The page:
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Why we were against our Igbo brothers during the civil war - Ijaw Leader

Comrade Joseph Evah, the national coordinator of the Ijaw Monitoring Group, has recalled that the Niger Delta people were against the Igbos during the civil war but are now ready to support them in their agitation for an independent Biafra state.
Comrade Joseph Evah
In an interview with Vanguard, Evah said the Niger Delta people made amends by participating in the burial of the late Chief Chukwuemeka Ojukwu who championed the Biafra civil war. He said the Igbos had forgiven the Niger Delta people which was why they were supporting them in their agitation for Biafra

There have been protests over the continued detention of Nnamdi Kanu, the director of Radio Biafra by security operatives. There has also been renewed agitation for an independent state.

The Ijaw leader said: “The way the federal government is handling the Biafra agitation in the east is very dangerous. They are taking the wrong steps by ignoring the agitations that are going on. For the first time since the end of the civil war, we are seeing an organised agitation. The Igbo man cannot ordinarily abandon his business for something else, but now we are seeing Igbo men leaving their businesses in order to agitate.

That tells you that they are serious. Seeing them sacrificing their time, energy and money, should be enough to make the federal government interested in the matter. Threats by the army are not acceptable. We expect the government to tell us why they are detaining Kanu. Intimidation did not work when we had our Kaima Declaration during the military era. When they threatened us, we became resilient."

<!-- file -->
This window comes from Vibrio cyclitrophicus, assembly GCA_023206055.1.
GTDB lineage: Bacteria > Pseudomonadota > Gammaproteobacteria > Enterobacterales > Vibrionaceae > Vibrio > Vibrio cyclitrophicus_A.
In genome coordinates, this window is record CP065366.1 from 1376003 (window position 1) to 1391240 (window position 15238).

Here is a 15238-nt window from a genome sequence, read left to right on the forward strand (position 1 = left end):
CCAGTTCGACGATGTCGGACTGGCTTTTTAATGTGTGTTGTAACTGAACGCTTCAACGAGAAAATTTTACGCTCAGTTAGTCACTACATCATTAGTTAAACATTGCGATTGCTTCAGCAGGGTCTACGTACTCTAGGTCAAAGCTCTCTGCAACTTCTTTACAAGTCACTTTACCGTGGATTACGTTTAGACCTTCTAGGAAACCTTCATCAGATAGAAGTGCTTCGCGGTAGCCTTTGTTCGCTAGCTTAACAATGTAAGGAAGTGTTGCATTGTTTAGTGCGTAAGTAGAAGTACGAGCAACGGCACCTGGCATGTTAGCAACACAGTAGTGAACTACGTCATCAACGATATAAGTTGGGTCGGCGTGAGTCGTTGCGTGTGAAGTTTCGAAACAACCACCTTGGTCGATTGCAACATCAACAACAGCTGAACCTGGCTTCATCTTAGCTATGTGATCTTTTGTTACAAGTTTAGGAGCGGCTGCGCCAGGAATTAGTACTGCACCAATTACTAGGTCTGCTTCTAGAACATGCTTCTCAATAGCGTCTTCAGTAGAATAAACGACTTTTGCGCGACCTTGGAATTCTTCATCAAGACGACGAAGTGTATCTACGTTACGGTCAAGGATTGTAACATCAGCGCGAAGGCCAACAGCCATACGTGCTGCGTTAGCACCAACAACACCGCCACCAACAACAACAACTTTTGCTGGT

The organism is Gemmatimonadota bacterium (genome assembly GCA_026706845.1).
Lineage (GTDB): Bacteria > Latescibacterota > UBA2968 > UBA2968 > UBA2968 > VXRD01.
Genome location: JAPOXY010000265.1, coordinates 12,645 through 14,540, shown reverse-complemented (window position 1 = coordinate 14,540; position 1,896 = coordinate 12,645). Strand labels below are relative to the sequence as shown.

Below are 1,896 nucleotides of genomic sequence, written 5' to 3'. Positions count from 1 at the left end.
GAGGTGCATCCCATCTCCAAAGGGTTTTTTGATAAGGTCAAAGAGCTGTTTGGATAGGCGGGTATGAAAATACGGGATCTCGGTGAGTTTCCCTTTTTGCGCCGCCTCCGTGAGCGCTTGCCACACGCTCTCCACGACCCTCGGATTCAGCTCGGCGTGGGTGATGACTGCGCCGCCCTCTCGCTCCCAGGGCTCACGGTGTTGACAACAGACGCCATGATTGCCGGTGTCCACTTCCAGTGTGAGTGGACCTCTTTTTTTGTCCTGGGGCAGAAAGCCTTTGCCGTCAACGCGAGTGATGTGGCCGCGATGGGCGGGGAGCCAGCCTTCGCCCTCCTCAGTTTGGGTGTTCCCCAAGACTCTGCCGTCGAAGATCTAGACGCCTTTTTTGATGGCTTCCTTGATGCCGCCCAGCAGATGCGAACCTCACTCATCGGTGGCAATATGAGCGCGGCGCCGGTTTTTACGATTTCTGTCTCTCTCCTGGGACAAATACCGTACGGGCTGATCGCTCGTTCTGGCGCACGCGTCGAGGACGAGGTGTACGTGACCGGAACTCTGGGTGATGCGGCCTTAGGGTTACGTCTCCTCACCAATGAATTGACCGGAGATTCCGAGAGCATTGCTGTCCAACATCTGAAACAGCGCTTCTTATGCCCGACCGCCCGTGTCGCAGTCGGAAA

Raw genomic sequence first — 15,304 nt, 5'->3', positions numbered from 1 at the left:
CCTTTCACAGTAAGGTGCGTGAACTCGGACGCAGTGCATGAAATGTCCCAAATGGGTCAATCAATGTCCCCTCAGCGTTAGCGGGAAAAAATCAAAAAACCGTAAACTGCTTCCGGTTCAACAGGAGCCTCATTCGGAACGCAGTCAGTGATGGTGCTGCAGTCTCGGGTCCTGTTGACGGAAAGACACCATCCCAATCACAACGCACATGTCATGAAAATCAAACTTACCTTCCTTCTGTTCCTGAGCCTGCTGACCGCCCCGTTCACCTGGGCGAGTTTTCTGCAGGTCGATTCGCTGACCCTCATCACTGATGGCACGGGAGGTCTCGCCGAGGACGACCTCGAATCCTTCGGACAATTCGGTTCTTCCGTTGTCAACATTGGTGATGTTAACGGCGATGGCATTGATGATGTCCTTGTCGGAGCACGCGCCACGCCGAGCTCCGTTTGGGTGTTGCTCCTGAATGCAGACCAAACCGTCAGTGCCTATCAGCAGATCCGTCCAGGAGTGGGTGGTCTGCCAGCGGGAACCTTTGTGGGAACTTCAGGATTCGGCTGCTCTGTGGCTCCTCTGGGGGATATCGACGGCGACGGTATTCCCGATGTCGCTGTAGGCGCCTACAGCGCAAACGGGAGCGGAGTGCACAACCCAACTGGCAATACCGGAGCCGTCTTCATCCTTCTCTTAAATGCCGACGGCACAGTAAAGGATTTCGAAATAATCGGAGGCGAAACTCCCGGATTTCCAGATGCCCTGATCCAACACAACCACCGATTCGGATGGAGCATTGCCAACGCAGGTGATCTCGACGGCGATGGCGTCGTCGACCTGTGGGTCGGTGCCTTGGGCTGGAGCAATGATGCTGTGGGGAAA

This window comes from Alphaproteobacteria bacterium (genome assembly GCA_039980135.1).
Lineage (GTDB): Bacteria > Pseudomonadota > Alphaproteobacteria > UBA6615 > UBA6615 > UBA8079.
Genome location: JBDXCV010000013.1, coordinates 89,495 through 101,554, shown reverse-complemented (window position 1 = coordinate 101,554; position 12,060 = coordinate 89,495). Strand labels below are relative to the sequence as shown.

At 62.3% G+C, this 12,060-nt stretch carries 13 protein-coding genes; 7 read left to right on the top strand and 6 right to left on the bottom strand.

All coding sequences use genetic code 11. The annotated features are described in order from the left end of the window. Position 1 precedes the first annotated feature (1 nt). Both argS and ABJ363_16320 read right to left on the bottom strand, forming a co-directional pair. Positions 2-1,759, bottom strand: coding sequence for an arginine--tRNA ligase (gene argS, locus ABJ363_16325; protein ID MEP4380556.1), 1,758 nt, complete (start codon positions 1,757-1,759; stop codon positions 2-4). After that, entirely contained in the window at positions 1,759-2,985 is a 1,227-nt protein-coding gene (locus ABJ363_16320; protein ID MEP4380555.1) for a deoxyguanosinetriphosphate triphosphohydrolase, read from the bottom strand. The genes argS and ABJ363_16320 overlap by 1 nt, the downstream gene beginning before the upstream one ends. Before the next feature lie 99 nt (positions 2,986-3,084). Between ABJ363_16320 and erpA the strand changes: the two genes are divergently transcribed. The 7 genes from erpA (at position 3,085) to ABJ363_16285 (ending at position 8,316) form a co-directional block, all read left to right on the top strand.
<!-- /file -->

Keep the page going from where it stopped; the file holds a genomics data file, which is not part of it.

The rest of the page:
On whether the Igbo people have a right to protest, he said:

"Yes, the Igbo have something to protest against just as the Ijaw man has something to protest against. Why are they denying the Igbo the right of seeing their son, who was arrested? They can’t be denied that right. I went to court to stop the dredging of the River Niger during the military era because there was no environmental assessment. The government under Abacha awarded the contract through the Petroleum Trust Fund, PTF. I went to my lawyer, Femi Falana and we stopped the dredging through legal process.

If the government had not obeyed the judiciary on the matter, we would have resorted to other alternatives which would not have been in the interest of the government. I questioned the justification for wanting to have a sea port in Baro in Niger state, while our ports in Warri, Koko and Akasa were moribund."


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